U.S. Release Date:
June 2, 2006
Director: Peyton Reed
Writer: Jeremy Garelick, Jay Lavender
Producer: Scott Stuber, Vince Vaughn
Cast: Vince Vaughn, Jennifer Aniston, Jason Bateman, Jon Favreau, Justin Long
Running Time: 1 hour and 46 minutes
MPAA Rating: PG-13 (sexual content, some nudity and language)
Vince Vaughn and Jennifer Aniston go to war in The Break-Up, which could have been a romantic romp and instead meets with more resistance than a February stroll along Chicago's Michigan Avenue when the wind kicks up. It is a struggle to survive this heavy stuff.
One wants to get into the groove with these two stars, who exude normal by virtue of not being a couple of freaks, and they are easy to root for. But normal quickly slips into bland, despite the presence of a colorful supporting cast and a gust of energy toward the end.
It's hard to tell what happened, but whatever The Break-Up is trying to express is lost in a script that can only be described as Swingers meets Friends laced with Edward Albee's Who's Afraid of Virginia Woolf?.
Meeting at Chicago's Wrigley Field during a Cub game, Aniston's Brooke and Vaughn's Gary are propelled into an opening credit montage that shows they date Chicago-style, begin a relationship and move in together. The picture is lightly dusted with Vaughn's grating, monotonous shtick at this point as Gary comes off as a big, smart-alecky lug.
The lug wants a pool table in the dining room and perky Brooke, who favors a dining table in the dining room, does not. And so it goes for about two hours. They fight over petty issues, break up, refuse to move out in a power struggle and both wind up looking slightly ridiculous as a pair of replicas of their past characters in a state of arrested development.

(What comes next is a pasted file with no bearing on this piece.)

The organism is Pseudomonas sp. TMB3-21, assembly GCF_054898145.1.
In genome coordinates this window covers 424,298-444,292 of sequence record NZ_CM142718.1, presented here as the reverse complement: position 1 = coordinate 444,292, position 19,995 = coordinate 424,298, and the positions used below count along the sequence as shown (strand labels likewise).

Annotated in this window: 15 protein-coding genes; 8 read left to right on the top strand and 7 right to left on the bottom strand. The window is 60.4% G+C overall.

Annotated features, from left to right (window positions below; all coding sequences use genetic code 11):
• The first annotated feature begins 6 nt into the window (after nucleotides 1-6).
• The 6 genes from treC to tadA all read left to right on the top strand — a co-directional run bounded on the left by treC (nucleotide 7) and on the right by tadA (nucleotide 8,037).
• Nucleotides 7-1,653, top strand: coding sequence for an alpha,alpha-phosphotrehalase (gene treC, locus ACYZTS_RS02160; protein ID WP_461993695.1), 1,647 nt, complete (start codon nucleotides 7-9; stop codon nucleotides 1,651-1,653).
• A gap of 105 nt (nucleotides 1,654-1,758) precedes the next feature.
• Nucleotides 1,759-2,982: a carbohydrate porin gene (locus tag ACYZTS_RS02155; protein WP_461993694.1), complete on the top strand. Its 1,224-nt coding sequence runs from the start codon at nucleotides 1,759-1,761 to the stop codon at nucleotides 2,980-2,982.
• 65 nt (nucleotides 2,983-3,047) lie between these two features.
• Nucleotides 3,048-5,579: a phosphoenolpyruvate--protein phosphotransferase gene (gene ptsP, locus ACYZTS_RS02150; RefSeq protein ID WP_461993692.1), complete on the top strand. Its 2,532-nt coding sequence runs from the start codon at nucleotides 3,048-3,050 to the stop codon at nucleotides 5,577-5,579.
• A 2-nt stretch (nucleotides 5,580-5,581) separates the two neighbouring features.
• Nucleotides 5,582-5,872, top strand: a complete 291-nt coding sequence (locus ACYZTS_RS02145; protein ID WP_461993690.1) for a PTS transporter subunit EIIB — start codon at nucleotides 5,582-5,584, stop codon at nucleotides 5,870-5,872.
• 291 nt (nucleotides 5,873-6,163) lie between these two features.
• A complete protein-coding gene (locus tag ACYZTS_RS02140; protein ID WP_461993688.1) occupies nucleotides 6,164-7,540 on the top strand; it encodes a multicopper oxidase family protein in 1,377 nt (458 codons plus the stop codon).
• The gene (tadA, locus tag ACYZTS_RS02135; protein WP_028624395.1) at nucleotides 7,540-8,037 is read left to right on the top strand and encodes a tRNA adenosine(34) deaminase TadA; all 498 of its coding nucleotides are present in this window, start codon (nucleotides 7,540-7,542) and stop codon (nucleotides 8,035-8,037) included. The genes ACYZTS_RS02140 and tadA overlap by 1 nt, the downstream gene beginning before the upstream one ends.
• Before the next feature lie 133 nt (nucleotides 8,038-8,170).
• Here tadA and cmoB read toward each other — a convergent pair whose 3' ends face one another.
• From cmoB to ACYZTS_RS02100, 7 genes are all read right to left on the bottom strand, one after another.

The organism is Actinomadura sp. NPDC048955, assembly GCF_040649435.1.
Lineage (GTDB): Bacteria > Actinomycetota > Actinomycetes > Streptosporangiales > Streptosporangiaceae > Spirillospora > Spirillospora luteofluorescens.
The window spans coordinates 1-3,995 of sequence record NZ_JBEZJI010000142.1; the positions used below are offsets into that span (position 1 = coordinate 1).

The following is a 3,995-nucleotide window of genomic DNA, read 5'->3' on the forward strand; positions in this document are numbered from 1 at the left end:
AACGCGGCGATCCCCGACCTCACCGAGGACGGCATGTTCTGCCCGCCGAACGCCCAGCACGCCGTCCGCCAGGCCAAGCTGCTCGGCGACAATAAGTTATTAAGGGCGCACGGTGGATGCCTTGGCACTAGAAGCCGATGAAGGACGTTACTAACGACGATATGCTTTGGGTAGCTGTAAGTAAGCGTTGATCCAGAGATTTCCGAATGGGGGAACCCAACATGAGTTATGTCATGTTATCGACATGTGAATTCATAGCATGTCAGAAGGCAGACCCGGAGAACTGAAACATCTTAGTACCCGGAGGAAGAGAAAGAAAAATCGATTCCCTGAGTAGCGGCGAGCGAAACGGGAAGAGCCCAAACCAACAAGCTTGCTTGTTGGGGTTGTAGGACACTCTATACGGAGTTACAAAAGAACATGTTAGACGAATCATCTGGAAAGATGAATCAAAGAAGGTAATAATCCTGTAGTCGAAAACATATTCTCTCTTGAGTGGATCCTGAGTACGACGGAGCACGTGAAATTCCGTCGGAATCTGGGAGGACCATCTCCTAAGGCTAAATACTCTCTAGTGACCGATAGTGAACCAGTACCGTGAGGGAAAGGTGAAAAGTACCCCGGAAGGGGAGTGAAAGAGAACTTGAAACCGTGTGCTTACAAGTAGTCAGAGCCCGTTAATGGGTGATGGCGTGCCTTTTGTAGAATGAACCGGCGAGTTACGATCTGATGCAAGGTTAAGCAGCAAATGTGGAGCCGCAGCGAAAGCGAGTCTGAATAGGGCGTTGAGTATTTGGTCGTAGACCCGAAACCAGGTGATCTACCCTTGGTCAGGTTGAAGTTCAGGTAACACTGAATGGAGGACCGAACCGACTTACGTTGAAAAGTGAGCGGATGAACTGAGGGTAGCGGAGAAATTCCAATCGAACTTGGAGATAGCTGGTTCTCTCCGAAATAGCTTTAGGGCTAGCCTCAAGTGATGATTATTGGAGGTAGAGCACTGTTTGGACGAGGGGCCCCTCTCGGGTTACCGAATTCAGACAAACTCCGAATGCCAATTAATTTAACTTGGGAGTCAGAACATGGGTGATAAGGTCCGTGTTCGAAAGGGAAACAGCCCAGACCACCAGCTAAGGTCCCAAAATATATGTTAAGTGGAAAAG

Aniston's Brooke fares better, since Gary is a complete jerk whose behavior shows no signs of life beyond whim worship, video games, beer and sports. Brooke works at an art gallery run by Judy Davis, hamming it up, and Brooke flirts with a stubbled stud customer played by Ivan Sergei, easily the better catch.
Other supporting players, like the script's funniest moments, are deployed in what amount to abbreviated comedy routines; they have little bearing on the story or the lead characters.
Besides Davis and Sergei, Jon Favreau, Jason Bateman, Peter Billingsley and John Michael Higgins—in the movie's funniest scene, as Brooke's brother singing prog-rock at the dinner table—do their best (Ann-Margret barely registers). Yet whatever momentum they build is squandered in the next War of the Roses hatefest moment.
Big Shoulders Chicago—its towering skyline, bustling sidewalks and upbeat personality—is briefly pictured, not fully used.
Cosmetically, Aniston has more hair and costume changes than an art gallery girl could possibly afford, and Vaughn's puffy-faced paunch makes you want to buy him a cup of coffee.
A final sidewalk scene teases that the movie meant to convey that intimacy is presumed too soon in relationships—a good point and it's nicely made—but it breaks in like it's from another picture. The Break-Up, all about Brooke and Gary, cashing in on Vaughn and Aniston, forgets to furnish the audience with a relationship to break up.
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